November 14, 2012
Pelosi is hanging in there; we may be poorer than we think; suspect indicted in 1979 death
Pelosi decides to run again for House leader post
WASHINGTON — Former House speaker Nancy Pelosi said Wednesday she will run to keep her job as the Democratic leader in the House after a pair of elections that kept the party in the minority there even as Democrats gained seats in the Senate and a second term for President Barack Obama.
“My colleagues made it very clear: ‘Don’t even think of leaving,’ “ she recalled at a news conference, surrounded by women lawmakers. “I have made a decision to submit my name to my colleagues to once again serve as the House Democratic leader.”
Republicans reacted with derision.
“There is no better person to preside over the most liberal House Democratic caucus in history than the woman who is solely responsible for relegating it to a prolonged minority status,” said Paul Lindsay, spokesman for the National Republican Campaign Committee.
“This decision signals that House Democrats have absolutely no interest in regaining the trust and confidence of the American people who took the speaker’s gavel away from Nancy Pelosi in the first place,” he said.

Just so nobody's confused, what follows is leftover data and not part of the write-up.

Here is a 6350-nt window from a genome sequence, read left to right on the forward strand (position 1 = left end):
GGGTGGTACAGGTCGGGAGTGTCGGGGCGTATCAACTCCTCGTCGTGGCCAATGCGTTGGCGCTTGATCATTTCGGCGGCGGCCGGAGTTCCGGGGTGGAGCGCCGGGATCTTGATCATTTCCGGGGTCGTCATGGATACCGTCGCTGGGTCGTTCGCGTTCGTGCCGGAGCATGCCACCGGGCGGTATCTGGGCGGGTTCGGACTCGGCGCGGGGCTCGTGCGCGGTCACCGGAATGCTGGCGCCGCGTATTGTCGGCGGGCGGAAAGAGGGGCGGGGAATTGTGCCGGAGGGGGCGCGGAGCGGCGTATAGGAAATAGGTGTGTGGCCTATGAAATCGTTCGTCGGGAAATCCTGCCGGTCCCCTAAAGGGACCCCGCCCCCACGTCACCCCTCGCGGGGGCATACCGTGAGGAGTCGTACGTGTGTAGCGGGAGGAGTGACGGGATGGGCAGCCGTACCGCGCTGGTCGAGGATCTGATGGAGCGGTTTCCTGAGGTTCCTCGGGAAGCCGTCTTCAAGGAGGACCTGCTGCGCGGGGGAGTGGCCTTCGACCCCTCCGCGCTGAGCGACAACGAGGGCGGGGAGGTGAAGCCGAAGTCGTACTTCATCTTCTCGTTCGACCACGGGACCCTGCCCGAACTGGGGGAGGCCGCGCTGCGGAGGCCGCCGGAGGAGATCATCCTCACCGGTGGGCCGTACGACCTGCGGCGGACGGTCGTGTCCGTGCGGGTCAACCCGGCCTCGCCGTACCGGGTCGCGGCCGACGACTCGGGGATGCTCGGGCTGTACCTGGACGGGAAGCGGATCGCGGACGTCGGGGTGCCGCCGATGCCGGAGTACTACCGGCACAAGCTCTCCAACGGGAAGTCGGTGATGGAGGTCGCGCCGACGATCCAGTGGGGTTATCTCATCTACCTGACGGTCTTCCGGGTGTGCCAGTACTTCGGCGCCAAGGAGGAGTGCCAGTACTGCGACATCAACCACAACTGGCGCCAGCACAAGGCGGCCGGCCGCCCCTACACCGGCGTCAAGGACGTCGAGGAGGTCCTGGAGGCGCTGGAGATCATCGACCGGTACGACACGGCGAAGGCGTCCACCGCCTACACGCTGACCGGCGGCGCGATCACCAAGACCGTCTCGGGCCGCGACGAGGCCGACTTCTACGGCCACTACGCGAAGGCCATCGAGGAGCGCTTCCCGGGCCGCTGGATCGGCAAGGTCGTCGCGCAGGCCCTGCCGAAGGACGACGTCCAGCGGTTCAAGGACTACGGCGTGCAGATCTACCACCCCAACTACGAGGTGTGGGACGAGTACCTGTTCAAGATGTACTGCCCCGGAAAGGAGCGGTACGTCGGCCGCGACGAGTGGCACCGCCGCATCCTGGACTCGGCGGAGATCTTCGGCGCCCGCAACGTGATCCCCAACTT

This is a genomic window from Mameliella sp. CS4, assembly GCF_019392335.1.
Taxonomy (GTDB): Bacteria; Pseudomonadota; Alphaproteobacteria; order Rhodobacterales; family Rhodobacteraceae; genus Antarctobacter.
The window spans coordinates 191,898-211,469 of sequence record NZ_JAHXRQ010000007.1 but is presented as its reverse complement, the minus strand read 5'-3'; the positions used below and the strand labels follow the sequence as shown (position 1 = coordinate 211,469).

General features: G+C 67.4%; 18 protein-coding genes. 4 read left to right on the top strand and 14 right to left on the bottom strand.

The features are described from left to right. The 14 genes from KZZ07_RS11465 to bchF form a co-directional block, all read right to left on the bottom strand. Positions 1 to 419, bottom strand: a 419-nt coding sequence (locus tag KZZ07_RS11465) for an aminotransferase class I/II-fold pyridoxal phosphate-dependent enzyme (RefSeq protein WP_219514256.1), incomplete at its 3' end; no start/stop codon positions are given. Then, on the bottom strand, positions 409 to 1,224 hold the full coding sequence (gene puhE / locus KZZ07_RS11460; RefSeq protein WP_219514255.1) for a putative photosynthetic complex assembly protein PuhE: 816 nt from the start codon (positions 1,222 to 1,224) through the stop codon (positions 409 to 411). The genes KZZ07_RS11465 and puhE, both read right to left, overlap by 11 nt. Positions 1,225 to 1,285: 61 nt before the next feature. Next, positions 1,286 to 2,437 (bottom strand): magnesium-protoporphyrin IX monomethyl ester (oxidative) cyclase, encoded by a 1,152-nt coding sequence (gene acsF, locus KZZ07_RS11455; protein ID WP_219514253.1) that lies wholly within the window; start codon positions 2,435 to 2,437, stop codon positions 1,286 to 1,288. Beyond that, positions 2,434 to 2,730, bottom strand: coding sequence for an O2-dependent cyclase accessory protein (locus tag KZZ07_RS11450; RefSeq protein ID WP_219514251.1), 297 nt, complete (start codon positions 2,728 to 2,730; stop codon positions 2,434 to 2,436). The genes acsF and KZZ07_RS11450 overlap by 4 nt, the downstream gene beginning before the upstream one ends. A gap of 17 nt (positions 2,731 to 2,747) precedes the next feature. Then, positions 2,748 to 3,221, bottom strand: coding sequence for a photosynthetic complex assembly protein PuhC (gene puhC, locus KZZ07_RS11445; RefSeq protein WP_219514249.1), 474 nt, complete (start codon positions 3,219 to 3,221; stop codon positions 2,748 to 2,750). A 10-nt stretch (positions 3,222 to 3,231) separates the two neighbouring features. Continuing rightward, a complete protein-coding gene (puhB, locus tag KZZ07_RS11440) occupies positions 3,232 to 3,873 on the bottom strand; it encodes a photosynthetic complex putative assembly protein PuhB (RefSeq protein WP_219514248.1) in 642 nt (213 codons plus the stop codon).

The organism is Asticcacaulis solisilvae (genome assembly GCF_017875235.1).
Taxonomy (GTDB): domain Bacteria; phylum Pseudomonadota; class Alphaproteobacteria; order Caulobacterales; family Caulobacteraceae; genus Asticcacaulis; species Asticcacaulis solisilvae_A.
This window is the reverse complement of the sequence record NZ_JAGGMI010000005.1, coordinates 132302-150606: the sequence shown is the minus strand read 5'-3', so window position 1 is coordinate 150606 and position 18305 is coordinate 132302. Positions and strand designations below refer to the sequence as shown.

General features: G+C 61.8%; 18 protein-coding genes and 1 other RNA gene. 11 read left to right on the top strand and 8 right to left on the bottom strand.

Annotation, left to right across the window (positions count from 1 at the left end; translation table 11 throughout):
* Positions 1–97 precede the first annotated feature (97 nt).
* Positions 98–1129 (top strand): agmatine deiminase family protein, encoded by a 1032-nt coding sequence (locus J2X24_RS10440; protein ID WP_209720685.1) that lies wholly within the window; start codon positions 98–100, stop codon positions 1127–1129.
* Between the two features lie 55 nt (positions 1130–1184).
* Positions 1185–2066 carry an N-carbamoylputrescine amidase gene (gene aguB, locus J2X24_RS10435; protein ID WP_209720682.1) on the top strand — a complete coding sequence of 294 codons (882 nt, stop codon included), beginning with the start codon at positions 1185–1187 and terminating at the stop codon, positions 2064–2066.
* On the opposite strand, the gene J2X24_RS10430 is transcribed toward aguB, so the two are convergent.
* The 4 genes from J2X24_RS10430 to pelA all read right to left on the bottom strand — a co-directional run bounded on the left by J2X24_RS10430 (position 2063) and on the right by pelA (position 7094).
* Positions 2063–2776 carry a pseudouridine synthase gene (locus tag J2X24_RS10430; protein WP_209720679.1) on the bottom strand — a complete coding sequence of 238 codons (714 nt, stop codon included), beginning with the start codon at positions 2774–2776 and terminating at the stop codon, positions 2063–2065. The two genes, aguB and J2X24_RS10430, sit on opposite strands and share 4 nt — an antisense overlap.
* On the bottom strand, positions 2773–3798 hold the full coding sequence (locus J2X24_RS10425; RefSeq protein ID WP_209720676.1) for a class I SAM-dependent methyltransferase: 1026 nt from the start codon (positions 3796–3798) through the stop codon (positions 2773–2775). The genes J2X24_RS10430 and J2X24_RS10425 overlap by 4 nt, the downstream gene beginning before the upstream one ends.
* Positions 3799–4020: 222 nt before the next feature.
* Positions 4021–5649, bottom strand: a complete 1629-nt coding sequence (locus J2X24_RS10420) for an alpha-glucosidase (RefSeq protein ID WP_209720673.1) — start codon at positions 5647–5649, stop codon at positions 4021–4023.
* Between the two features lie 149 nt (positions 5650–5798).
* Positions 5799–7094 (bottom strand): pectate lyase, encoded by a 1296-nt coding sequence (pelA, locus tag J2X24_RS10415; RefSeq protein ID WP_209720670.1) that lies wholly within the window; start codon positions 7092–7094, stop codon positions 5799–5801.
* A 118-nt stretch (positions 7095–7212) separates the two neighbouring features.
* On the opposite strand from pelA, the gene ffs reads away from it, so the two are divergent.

Fuller picture of poverty: 49.7M poor people in U.S.
WASHINGTON — A different way of calculating America’s poor by taking into account medical costs and work-related expenses finds a higher total than the government’s official count.
This measure is aimed at providing a fuller picture of poverty. It found there are 49.7 million poor people in the country — or 16.1 percent of the population. That compares with the 46.2 million, or 15 percent, as reported in September in the Census Bureau’s official count.
According to the newly developed measure, those more likely to live in poverty are people 65 or older, urbanites and Hispanics — the result of medical expenses and higher living costs in cities.
California had the highest share of poor people, followed by Arizona and Florida. In the official tally, it’s Mississippi, New Mexico and Arizona.
Lawyer: Suspect indicted in 1979 death of NYC boy
NEW YORK — The lawyer for the suspect in the infamous 1979 disappearance of a 6-year-old New York City boy says his client has been indicted on charges of murder and kidnapping.
Attorney Harvey Fishbein says 51-year-old Pedro Hernandez is being charged in the disappearance of Etan Patz (AY’-tahn PAYTS’). Hernandez, of Maple Shade, N.J., was arrested this year and investigators say he confessed.
Etan’s disappearance led to an intensive search and spawned a movement to publicize cases of missing children. His photo was among the first put on milk cartons, and his case turned May 25 into National Missing Children’s Day.
Fishbein has said Hernandez is mentally ill and has a history of hallucinations.